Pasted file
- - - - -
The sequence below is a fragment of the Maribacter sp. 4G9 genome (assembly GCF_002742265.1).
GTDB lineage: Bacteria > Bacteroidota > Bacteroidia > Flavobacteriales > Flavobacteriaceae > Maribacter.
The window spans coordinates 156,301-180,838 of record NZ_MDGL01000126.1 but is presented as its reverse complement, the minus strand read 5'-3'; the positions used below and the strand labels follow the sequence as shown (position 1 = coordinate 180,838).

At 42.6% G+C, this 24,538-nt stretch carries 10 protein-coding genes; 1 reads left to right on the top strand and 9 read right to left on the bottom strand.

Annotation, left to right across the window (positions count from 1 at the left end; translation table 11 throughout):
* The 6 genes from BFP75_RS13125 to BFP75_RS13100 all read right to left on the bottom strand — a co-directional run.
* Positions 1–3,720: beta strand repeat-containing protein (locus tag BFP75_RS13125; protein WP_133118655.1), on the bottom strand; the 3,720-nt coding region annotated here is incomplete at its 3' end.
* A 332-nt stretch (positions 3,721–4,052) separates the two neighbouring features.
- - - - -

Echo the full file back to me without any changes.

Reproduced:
The sequence below is a fragment of the Maribacter sp. 4G9 genome (assembly GCF_002742265.1).
GTDB lineage: Bacteria > Bacteroidota > Bacteroidia > Flavobacteriales > Flavobacteriaceae > Maribacter.
The window spans coordinates 156,301-180,838 of record NZ_MDGL01000126.1 but is presented as its reverse complement, the minus strand read 5'-3'; the positions used below and the strand labels follow the sequence as shown (position 1 = coordinate 180,838).

At 42.6% G+C, this 24,538-nt stretch carries 10 protein-coding genes; 1 reads left to right on the top strand and 9 read right to left on the bottom strand.

Annotation, left to right across the window (positions count from 1 at the left end; translation table 11 throughout):
* The 6 genes from BFP75_RS13125 to BFP75_RS13100 all read right to left on the bottom strand — a co-directional run.
* Positions 1–3,720: beta strand repeat-containing protein (locus tag BFP75_RS13125; protein WP_133118655.1), on the bottom strand; the 3,720-nt coding region annotated here is incomplete at its 3' end.
* A 332-nt stretch (positions 3,721–4,052) separates the two neighbouring features.